Jamie Foxx thinks his friend Barbra Streisand is “gangsta.” In the film, Foxx ribs Baby and Buddy about listening to Queen. Misunderstanding what they’re listening to, he defensively responds, with a mention to Streisand. “The irony is that Jamie is friends with Barbra Streisand. He’s done a duet with her! I never really asked him about that until we were shooting that scene. In between takes, I said to Jamie, ‘What do you think Barbra will make of the scene?’ Jamie said, ‘Do you know Barbra?’ I said, ‘No.’ He says, ‘Barbra’s gangsta.’ I have no idea if she’s seen it, but I hope she enjoyed it.”
In order to make sure pacing was correct with the timing of the songs, Wright and an editor cut the first read-through to music. He mentioned, “Me and my editor cut the read-through to the music. So then I had this audio file that was a hundred minutes long – it was like listening to a radio play where you can see where the scene was too long for the song, or whether it worked. It was a way to work out the overall flow. We got maximum bang for our buck with the action in the cars. We were never shooting more than we needed.”
Integrating The Damned’s “Neat Neat Neat” upped the degree of difficulty. Wright further went on, “The only time that failed, and Bill Pope, my cinematographer, was the only person to point this out, is a song by The Damned that plays in the Mike Meyers heist. And that song is like two and half minutes. It was all cut together with the storyboards and Bill said, ‘This scene is too long for the song. The stunts will take longer to resolve – and they’re going to look good. You’re gonna run out of song.’ He was absolutely right. We had shot most of the scene and the song runs out way before it was finished. So then, on the last day of the shoot, I shot this new shot of Ansel [Elgort] rewinding the song. So he gets into a new car and has to carjack the next car and rewinds the song to the last verse or chorus and then starts it again. That made perfect sense because the character has been derailed. His choreography has gone all out of whack. The solution to it is just something that just crystallizes the character.”
There are more music-minded cameos in this movie than you think – like John Spencer, Big Boi and Killer Mike. Not only are the featured players all people who are musically inclined, or who currently have music careers, but a handful of blink and you miss them cameos from musicians also happen. “It was definitely something that I had in the back of my mind. All of these people play instruments, sing, have done choreography. Action choreography is so similar to dance choreography, in terms of the way it’s metered out. I think that was really helpful.” He later went on to say, “I always thought it was an interesting thing to pepper a cast who are not actors first and foremost. It’s just a fun thing that adds to it. John Spencer, who plays the prison guard in the final scene, means that John Spencer basically gets the first and last on screen dialogue. He’s the first and last diegetic voice.”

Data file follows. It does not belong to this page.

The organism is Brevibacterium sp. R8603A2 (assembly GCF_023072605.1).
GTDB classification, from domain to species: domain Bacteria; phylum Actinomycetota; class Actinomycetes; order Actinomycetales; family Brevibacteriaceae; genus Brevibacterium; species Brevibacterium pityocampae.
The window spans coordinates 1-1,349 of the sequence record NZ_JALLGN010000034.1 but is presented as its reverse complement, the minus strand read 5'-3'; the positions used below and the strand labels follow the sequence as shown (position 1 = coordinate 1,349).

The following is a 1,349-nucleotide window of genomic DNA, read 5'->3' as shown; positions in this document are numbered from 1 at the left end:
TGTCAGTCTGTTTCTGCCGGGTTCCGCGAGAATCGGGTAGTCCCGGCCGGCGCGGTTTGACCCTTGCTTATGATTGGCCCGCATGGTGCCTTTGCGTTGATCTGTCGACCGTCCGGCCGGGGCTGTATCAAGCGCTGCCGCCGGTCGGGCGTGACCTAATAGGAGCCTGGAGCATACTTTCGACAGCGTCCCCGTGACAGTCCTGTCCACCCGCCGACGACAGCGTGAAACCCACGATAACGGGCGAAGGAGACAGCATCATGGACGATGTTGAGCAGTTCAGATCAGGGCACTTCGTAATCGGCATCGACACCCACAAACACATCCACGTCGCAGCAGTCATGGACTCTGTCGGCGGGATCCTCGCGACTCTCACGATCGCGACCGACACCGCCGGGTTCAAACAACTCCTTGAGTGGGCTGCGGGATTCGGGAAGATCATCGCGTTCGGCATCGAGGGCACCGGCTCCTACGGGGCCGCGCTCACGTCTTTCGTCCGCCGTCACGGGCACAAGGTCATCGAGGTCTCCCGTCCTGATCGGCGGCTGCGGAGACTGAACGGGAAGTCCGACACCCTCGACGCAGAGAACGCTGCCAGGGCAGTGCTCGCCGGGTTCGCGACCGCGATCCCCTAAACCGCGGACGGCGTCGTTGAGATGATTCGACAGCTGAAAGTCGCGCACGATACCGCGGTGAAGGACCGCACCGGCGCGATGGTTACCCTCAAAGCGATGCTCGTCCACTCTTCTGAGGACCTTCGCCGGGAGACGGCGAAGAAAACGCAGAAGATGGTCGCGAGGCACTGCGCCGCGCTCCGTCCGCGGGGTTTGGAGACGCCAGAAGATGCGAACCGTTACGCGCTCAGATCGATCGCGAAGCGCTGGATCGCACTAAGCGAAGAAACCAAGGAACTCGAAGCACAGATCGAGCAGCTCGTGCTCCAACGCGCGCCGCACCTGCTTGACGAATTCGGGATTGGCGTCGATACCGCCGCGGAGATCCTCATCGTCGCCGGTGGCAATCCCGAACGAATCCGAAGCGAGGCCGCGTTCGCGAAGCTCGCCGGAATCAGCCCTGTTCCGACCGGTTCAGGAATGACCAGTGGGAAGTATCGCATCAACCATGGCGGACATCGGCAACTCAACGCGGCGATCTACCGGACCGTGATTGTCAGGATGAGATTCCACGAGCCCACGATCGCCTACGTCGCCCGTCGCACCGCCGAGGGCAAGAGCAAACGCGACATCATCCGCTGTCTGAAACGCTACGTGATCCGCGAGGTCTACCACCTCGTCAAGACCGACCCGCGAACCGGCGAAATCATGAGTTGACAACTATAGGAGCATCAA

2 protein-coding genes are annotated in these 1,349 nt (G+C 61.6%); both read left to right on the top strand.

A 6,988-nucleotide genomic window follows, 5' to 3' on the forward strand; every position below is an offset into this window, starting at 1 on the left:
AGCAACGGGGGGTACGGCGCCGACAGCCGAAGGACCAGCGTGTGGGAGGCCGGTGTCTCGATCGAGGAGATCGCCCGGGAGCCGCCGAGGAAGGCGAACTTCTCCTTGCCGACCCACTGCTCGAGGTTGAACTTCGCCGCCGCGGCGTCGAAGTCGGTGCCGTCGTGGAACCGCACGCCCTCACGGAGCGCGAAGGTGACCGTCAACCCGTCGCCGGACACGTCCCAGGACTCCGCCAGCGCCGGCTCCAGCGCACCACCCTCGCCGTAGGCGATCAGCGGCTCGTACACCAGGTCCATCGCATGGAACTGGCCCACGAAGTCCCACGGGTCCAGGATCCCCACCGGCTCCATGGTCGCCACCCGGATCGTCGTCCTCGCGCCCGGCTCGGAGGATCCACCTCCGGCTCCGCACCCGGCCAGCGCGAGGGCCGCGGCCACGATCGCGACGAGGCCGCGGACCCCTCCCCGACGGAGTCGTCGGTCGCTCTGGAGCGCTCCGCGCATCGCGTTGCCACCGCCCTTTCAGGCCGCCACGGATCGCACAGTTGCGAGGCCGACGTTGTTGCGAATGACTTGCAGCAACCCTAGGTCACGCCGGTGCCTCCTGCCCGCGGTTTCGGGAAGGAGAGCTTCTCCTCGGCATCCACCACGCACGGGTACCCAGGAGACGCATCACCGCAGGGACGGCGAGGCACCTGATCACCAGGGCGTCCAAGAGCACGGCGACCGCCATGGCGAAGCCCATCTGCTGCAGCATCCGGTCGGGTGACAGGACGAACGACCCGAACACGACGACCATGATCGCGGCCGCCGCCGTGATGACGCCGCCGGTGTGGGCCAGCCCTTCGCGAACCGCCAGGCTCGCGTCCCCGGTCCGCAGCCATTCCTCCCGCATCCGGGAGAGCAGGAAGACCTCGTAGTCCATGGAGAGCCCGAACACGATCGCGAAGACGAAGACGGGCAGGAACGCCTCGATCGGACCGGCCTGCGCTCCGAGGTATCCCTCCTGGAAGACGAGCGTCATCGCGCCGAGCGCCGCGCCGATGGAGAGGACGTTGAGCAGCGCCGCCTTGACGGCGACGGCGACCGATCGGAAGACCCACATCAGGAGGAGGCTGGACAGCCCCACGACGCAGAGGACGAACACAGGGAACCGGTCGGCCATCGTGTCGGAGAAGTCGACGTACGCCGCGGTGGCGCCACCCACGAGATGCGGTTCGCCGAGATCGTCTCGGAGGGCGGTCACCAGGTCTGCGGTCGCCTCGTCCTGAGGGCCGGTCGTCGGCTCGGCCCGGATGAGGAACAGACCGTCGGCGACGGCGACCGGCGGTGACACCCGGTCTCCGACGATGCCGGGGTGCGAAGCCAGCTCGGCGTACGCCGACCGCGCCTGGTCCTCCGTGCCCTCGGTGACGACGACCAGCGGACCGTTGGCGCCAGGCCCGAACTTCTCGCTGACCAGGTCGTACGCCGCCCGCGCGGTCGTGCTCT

If you’re looking for narrative explanation of why Doc (Spacey) is dining with Big Boi and Killer Mike, you best look elsewhere. Said Wright, “I just know [Doc’s] connected. I’m not sure that Big Boi and Killer Mike are playing themselves, but they could be. I wanted to do more actually.” Spacey added, “Didn’t we have the conversation that Doc’s other world is in the jazz world?” Wright remembered, “I do think he has another legitimate job. Like the bank robbery organization is something he used to do, but has gone away from, but he still dips his fingers in. Doc’s never staying. He never takes his coat off ever. Body language is he’s not fraternizing with these people.”
Actors were given earwigs to hear their music cues. Spacey said it was fine until it came time to shoot action scenes involving guns. “You not only had an earwig, but you had an ear plug, so you don’t go deaf.” Wright said, “Blank-firing guns are louder than anything. So in those sequences, people taught them by beats. ‘This is your bit.’ It was a very strange thing.”
Choreographer Ryan Heffington hated the sound of gunfire. Wright, who was watching a few of the disc’s special features with us, said after one ended on Heffington expressing his displeasure at the gunfire sounds on set, “I didn’t know that until I watched that. He’s a total pro. He never said anything on the day.”
Second Unit Director Darren Prescott had worked with cinematographer Bill Pope on THE MATRIX. Wright said, “He was one of the Agent Smith doubles on THE MATRIX. When Bill Pope came into the room, he went, “Ah Agent Smith.”